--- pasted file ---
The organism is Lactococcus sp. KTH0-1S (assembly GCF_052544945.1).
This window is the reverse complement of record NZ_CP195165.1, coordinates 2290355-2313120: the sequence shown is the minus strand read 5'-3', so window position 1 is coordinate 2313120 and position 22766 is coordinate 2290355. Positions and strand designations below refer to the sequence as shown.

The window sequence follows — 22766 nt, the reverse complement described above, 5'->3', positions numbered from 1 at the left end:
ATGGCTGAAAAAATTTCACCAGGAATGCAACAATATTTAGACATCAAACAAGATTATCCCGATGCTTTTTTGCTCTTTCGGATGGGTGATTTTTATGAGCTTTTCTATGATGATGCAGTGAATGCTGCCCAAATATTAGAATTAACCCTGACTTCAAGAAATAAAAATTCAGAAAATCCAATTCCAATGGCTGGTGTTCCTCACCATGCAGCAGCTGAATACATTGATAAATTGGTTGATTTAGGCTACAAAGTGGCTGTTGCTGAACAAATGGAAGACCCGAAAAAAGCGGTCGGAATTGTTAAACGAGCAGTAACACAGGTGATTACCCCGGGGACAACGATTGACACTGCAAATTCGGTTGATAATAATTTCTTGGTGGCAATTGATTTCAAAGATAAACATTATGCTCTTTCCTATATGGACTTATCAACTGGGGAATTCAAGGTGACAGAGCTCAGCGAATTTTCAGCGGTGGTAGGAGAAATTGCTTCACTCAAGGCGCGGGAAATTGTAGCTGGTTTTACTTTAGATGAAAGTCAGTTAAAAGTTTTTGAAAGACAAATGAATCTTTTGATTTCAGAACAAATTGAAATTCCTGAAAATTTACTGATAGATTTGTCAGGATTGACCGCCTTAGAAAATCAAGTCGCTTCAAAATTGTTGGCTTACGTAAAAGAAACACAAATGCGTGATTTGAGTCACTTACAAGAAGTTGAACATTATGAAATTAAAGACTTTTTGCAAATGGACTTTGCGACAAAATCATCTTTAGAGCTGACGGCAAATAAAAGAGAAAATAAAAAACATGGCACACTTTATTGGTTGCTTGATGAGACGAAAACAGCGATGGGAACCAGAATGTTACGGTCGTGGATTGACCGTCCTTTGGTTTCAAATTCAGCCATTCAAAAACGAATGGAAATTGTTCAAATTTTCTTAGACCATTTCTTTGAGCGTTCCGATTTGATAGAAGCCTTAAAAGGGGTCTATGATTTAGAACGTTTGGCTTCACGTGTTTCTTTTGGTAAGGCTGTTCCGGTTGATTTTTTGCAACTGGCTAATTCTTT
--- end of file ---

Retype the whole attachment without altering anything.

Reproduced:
The organism is Lactococcus sp. KTH0-1S (assembly GCF_052544945.1).
This window is the reverse complement of record NZ_CP195165.1, coordinates 2290355-2313120: the sequence shown is the minus strand read 5'-3', so window position 1 is coordinate 2313120 and position 22766 is coordinate 2290355. Positions and strand designations below refer to the sequence as shown.

The window sequence follows — 22766 nt, the reverse complement described above, 5'->3', positions numbered from 1 at the left end:
ATGGCTGAAAAAATTTCACCAGGAATGCAACAATATTTAGACATCAAACAAGATTATCCCGATGCTTTTTTGCTCTTTCGGATGGGTGATTTTTATGAGCTTTTCTATGATGATGCAGTGAATGCTGCCCAAATATTAGAATTAACCCTGACTTCAAGAAATAAAAATTCAGAAAATCCAATTCCAATGGCTGGTGTTCCTCACCATGCAGCAGCTGAATACATTGATAAATTGGTTGATTTAGGCTACAAAGTGGCTGTTGCTGAACAAATGGAAGACCCGAAAAAAGCGGTCGGAATTGTTAAACGAGCAGTAACACAGGTGATTACCCCGGGGACAACGATTGACACTGCAAATTCGGTTGATAATAATTTCTTGGTGGCAATTGATTTCAAAGATAAACATTATGCTCTTTCCTATATGGACTTATCAACTGGGGAATTCAAGGTGACAGAGCTCAGCGAATTTTCAGCGGTGGTAGGAGAAATTGCTTCACTCAAGGCGCGGGAAATTGTAGCTGGTTTTACTTTAGATGAAAGTCAGTTAAAAGTTTTTGAAAGACAAATGAATCTTTTGATTTCAGAACAAATTGAAATTCCTGAAAATTTACTGATAGATTTGTCAGGATTGACCGCCTTAGAAAATCAAGTCGCTTCAAAATTGTTGGCTTACGTAAAAGAAACACAAATGCGTGATTTGAGTCACTTACAAGAAGTTGAACATTATGAAATTAAAGACTTTTTGCAAATGGACTTTGCGACAAAATCATCTTTAGAGCTGACGGCAAATAAAAGAGAAAATAAAAAACATGGCACACTTTATTGGTTGCTTGATGAGACGAAAACAGCGATGGGAACCAGAATGTTACGGTCGTGGATTGACCGTCCTTTGGTTTCAAATTCAGCCATTCAAAAACGAATGGAAATTGTTCAAATTTTCTTAGACCATTTCTTTGAGCGTTCCGATTTGATAGAAGCCTTAAAAGGGGTCTATGATTTAGAACGTTTGGCTTCACGTGTTTCTTTTGGTAAGGCTGTTCCGGTTGATTTTTTGCAACTGGCTAATTCTTT